On Tuesday the US Department of Justice (“DoJ”) announced charges against several individuals connected with Liberty Reserve for their involvement in money laundering. It is alleged that Liberty Reserve conducted almost 55 million transactions and laundered more than $6 billion in suspected proceeds of crime.
Prosecutors claim that Liberty Reserve was incorporated in 2006. It operated a digital currency referred to as LR. The company is said to have held itself out as the Internet’s “largest payment processor and money transfer system”. However, the company failed to register with the US Department of Treasury as a money transmitting business which it was required to do by US law.
According to the documents filed at court the defendants operated Liberty Reserve as a “criminal bank-payment processor designed to help users conduct illegal transactions anonymously and launder the proceeds of their crimes”. The press release issued by the DoJ identified Liberty Reserve as the “principal money transfer agents used by cyber criminals around the world to distribute, store and launder the proceeds of their illegal activity”. The prosecutors claim that the company assisted a broad range of online criminal activity, including credit card fraud, identity theft and investment fraud.
The nature of the system was that it operated on an anonymous basis. Users were required to open accounts through the website with basic information – but this was never verified by Liberty Reserve. Once the account was created the user was then able to carry out transactions with other Liberty Reserve users. If users wanted the transfer to be completely untraceable they could hide their Liberty Reserve account number for an extra fee. Users were required to make deposits or withdrawals through third party exchangers to ensure that information which could leave a centralised financial paper trail was not collected. The prosecutors claim that the pre-approved exchangers recommended by the Liberty Reserve website were generally unlicensed money transmitting businesses operating in countries without significant governmental money laundering regulation.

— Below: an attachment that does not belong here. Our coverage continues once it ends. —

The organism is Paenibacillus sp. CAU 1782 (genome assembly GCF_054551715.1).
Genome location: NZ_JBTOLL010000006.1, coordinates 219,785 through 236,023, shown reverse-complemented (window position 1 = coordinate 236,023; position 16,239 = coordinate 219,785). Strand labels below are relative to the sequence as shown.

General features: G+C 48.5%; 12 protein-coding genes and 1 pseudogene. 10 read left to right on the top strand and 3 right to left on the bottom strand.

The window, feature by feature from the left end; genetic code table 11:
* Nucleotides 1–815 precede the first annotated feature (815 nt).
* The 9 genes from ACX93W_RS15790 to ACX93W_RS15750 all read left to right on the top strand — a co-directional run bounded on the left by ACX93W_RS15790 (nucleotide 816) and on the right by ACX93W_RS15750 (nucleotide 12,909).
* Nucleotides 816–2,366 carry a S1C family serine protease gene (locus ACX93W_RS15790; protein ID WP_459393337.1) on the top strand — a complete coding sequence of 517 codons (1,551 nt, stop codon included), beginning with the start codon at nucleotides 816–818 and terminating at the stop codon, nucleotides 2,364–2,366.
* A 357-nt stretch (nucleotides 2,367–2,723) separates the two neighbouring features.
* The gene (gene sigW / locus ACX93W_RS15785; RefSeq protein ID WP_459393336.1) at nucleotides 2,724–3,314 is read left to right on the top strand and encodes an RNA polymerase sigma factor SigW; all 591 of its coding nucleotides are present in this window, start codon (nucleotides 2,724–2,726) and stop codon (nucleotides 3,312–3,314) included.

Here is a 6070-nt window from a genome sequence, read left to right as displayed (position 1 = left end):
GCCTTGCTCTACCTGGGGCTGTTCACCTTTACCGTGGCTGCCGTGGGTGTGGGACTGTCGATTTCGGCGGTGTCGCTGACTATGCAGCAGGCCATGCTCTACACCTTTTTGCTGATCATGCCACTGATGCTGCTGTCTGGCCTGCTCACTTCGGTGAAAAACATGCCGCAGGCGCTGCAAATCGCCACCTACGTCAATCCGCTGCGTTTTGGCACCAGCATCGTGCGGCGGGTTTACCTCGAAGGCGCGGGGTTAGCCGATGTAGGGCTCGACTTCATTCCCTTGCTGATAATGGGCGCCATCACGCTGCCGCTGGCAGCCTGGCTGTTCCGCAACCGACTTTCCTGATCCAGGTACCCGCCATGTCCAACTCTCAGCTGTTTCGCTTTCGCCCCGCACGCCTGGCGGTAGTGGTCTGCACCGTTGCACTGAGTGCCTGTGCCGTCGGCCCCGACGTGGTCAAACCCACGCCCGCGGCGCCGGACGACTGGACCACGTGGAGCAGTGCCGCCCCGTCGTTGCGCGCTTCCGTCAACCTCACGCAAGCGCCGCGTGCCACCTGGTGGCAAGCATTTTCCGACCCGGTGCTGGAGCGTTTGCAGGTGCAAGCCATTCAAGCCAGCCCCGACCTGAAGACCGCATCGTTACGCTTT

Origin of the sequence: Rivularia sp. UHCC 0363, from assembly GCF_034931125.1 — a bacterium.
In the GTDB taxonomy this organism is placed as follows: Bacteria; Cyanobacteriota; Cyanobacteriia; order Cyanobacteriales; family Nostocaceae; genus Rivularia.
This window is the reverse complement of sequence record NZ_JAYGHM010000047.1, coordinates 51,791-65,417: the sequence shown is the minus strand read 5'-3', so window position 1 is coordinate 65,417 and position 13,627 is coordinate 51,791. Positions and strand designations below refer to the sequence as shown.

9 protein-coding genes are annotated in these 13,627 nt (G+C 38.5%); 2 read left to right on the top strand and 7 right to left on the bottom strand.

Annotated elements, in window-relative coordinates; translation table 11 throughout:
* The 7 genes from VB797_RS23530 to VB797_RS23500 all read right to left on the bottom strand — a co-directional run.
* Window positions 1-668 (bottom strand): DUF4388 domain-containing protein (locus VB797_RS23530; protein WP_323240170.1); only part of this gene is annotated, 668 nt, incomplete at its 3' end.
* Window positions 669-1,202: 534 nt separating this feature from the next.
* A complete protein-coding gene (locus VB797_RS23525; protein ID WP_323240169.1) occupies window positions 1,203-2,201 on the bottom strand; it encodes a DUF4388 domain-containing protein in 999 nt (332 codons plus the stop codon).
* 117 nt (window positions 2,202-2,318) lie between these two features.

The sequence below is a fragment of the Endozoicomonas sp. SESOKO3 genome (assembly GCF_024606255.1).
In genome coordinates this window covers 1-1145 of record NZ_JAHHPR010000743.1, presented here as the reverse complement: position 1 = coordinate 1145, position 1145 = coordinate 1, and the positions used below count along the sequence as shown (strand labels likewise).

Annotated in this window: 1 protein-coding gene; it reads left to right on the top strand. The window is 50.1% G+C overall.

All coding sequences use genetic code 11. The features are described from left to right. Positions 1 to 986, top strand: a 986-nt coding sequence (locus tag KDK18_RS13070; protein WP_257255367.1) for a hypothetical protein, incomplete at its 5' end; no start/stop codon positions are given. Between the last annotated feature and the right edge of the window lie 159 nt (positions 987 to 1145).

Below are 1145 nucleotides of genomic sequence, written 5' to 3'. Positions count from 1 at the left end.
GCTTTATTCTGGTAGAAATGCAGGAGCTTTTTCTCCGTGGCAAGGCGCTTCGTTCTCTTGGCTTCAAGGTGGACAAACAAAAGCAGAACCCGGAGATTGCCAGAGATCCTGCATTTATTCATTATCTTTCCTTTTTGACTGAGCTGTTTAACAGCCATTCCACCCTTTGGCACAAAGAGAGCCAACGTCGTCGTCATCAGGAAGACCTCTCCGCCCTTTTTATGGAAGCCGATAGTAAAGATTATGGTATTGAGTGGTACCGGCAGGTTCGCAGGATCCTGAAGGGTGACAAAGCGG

The charges against the individuals include:
- Conspiracy to commit money laundering;
- Conspiracy to operate an unlicensed money transmitting business; and
- Operation of an unlicensed money transmitting business.
The US regulatory authorities have not only brought criminal charges against the individuals, but in addition five domain names have been seized, 45 bank accounts have been restrained or seized and a civil action has been filed against 35 exchanger websites for the forfeiture of the exchangers’ domain names as the websites were used to aid the money laundering conspiracy and as such constitute property involved in money laundering.
The US DoJ stated that the Money Laundering and Bank Integrity Unit within the Asset Forfeiture and Money Laundering Section was created three years ago, with their mission being to prosecute professional money launderers and financial institutions. The DOJ stated that it is this department working closely with partners in the Southern District of New York that has brought the money laundering prosecution.
The actions of the DoJ demonstrate the willingness of the US authorities to pursue violations of US law committed by organisations even where they are not domiciled in the US (a trend seen over recent years in respect of a number of the financial institutions). The action against Liberty Reserve perhaps also reflects an increasing awareness of the authorities of the growth of cyber crime.
It will be interesting to see what the knock-on effects of this action will be. There may be arguments that the assets frozen include those of legitimate users. Alternatively, frauds and other criminal activity may be exposed as a result of the freezing of assets.